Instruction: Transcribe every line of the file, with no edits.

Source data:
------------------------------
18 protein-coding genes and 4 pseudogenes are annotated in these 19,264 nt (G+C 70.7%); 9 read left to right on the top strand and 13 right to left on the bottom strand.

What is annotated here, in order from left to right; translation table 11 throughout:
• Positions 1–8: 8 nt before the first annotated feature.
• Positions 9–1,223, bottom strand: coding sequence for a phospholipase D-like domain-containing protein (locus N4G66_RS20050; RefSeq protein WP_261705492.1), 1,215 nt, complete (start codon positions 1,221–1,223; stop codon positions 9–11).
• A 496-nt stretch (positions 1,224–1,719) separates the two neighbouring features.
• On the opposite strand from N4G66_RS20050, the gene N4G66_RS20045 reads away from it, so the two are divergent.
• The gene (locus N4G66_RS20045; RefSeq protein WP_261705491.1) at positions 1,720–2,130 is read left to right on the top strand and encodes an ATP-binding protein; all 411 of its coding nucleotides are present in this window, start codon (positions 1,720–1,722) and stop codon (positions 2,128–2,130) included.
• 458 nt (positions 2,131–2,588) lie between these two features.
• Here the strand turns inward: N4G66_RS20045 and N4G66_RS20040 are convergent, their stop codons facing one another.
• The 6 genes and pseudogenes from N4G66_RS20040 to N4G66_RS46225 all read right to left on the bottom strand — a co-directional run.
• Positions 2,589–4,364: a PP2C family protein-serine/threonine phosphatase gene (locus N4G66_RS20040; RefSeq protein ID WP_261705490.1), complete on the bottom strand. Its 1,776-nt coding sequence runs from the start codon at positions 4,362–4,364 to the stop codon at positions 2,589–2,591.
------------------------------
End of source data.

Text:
18 protein-coding genes and 4 pseudogenes are annotated in these 19,264 nt (G+C 70.7%); 9 read left to right on the top strand and 13 right to left on the bottom strand.

What is annotated here, in order from left to right; translation table 11 throughout:
• Positions 1–8: 8 nt before the first annotated feature.
• Positions 9–1,223, bottom strand: coding sequence for a phospholipase D-like domain-containing protein (locus N4G66_RS20050; RefSeq protein WP_261705492.1), 1,215 nt, complete (start codon positions 1,221–1,223; stop codon positions 9–11).
• A 496-nt stretch (positions 1,224–1,719) separates the two neighbouring features.
• On the opposite strand from N4G66_RS20050, the gene N4G66_RS20045 reads away from it, so the two are divergent.
• The gene (locus N4G66_RS20045; RefSeq protein WP_261705491.1) at positions 1,720–2,130 is read left to right on the top strand and encodes an ATP-binding protein; all 411 of its coding nucleotides are present in this window, start codon (positions 1,720–1,722) and stop codon (positions 2,128–2,130) included.
• 458 nt (positions 2,131–2,588) lie between these two features.
• Here the strand turns inward: N4G66_RS20045 and N4G66_RS20040 are convergent, their stop codons facing one another.
• The 6 genes and pseudogenes from N4G66_RS20040 to N4G66_RS46225 all read right to left on the bottom strand — a co-directional run.
• Positions 2,589–4,364: a PP2C family protein-serine/threonine phosphatase gene (locus N4G66_RS20040; RefSeq protein ID WP_261705490.1), complete on the bottom strand. Its 1,776-nt coding sequence runs from the start codon at positions 4,362–4,364 to the stop codon at positions 2,589–2,591.